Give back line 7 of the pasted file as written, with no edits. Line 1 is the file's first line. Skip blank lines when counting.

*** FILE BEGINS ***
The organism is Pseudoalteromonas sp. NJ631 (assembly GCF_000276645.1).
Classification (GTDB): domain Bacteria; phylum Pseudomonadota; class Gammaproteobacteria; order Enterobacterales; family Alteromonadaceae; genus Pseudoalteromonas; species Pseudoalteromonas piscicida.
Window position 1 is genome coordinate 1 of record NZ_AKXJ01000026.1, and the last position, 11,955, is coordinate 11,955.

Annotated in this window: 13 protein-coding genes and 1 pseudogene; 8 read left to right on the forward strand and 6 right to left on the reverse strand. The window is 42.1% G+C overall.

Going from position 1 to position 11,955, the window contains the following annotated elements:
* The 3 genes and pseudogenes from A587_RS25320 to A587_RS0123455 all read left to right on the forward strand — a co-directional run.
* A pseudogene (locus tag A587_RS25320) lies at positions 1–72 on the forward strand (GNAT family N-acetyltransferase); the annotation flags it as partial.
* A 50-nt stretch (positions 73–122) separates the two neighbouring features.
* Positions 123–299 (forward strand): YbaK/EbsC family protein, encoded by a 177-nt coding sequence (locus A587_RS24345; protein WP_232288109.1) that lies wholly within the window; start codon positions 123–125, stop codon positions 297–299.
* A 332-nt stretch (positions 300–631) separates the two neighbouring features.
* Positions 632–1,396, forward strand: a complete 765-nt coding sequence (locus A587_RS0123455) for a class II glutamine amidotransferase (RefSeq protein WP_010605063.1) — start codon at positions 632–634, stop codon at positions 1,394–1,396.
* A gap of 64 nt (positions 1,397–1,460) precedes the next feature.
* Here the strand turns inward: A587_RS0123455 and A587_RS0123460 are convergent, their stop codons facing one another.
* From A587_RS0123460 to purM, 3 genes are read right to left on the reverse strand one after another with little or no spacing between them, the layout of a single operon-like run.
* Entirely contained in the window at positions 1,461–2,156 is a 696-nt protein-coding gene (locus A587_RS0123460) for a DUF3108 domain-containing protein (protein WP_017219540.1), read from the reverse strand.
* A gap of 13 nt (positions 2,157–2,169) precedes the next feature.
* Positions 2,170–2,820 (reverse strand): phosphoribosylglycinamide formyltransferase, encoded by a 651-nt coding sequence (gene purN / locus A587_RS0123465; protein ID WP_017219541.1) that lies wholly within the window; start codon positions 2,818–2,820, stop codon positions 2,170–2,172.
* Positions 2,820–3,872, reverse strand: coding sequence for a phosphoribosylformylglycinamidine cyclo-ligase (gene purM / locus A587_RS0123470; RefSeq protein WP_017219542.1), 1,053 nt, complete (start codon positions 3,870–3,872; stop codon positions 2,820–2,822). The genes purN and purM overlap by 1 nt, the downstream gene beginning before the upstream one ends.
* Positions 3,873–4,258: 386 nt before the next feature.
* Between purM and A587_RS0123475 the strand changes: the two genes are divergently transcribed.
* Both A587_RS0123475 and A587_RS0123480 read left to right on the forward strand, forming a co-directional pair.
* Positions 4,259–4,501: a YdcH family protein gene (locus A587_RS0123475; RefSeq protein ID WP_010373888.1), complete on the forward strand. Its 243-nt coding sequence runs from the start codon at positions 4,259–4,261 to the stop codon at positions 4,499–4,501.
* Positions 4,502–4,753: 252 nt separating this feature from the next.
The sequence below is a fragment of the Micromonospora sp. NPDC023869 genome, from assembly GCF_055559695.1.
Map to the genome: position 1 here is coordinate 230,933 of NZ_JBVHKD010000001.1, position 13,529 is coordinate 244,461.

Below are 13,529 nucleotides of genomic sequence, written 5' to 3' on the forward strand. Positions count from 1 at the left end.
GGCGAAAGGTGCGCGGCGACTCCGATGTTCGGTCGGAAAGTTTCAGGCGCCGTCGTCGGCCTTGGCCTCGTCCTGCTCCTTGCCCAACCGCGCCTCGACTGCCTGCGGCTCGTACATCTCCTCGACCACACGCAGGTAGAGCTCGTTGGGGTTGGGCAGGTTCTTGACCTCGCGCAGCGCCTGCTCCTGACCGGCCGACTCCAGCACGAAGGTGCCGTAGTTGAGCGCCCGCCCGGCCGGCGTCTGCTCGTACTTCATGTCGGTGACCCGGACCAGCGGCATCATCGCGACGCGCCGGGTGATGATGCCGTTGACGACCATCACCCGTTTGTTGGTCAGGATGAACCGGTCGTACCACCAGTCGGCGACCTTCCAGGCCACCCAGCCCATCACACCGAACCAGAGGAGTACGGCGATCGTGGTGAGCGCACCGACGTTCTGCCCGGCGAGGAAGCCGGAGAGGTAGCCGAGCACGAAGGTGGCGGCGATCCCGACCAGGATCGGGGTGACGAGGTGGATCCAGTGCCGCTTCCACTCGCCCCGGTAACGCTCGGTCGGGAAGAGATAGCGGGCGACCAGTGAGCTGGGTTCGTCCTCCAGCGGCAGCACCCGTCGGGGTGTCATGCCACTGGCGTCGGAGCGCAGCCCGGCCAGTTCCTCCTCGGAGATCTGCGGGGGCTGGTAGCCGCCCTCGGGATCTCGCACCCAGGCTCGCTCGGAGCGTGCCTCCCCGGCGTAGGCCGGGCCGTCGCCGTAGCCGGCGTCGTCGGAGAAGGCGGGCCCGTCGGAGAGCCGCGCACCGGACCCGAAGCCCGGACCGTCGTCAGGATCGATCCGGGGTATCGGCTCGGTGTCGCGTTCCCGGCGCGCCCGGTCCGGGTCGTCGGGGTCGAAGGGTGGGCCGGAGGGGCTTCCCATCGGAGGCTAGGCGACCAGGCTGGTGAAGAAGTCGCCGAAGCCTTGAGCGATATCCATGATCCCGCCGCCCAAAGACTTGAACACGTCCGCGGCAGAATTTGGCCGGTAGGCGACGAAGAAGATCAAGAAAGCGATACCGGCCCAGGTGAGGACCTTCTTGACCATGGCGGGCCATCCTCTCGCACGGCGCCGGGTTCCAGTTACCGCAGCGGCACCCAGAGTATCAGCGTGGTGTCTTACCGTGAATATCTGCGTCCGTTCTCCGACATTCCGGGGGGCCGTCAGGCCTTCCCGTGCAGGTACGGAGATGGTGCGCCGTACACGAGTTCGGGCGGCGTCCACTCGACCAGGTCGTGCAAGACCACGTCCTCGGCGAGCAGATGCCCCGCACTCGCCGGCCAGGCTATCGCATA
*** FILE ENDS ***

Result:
* A pseudogene (locus tag A587_RS25320) lies at positions 1–72 on the forward strand (GNAT family N-acetyltransferase); the annotation flags it as partial.